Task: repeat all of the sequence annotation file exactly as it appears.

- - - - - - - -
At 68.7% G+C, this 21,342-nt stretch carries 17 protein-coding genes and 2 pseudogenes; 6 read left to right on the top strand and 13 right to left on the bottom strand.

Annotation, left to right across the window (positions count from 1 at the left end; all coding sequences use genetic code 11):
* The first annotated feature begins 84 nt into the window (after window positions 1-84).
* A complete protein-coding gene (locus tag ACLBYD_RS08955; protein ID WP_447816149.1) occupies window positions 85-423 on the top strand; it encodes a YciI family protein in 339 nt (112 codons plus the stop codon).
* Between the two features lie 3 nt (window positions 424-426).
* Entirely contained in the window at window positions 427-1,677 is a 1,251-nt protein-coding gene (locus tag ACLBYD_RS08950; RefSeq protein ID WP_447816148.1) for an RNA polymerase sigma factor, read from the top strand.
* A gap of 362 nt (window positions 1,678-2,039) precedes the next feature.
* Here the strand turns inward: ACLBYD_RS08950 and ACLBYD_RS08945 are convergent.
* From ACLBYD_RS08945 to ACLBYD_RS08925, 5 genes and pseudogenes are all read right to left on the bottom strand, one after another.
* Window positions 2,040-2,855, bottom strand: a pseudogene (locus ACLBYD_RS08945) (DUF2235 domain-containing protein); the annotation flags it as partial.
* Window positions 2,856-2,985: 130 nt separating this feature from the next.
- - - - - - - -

At 68.7% G+C, this 21,342-nt stretch carries 17 protein-coding genes and 2 pseudogenes; 6 read left to right on the top strand and 13 right to left on the bottom strand.

Annotation, left to right across the window (positions count from 1 at the left end; all coding sequences use genetic code 11):
* The first annotated feature begins 84 nt into the window (after window positions 1-84).
* A complete protein-coding gene (locus tag ACLBYD_RS08955; protein ID WP_447816149.1) occupies window positions 85-423 on the top strand; it encodes a YciI family protein in 339 nt (112 codons plus the stop codon).
* Between the two features lie 3 nt (window positions 424-426).
* Entirely contained in the window at window positions 427-1,677 is a 1,251-nt protein-coding gene (locus tag ACLBYD_RS08950; RefSeq protein ID WP_447816148.1) for an RNA polymerase sigma factor, read from the top strand.
* A gap of 362 nt (window positions 1,678-2,039) precedes the next feature.
* Here the strand turns inward: ACLBYD_RS08950 and ACLBYD_RS08945 are convergent.
* From ACLBYD_RS08945 to ACLBYD_RS08925, 5 genes and pseudogenes are all read right to left on the bottom strand, one after another.
* Window positions 2,040-2,855, bottom strand: a pseudogene (locus ACLBYD_RS08945) (DUF2235 domain-containing protein); the annotation flags it as partial.
* Window positions 2,856-2,985: 130 nt separating this feature from the next.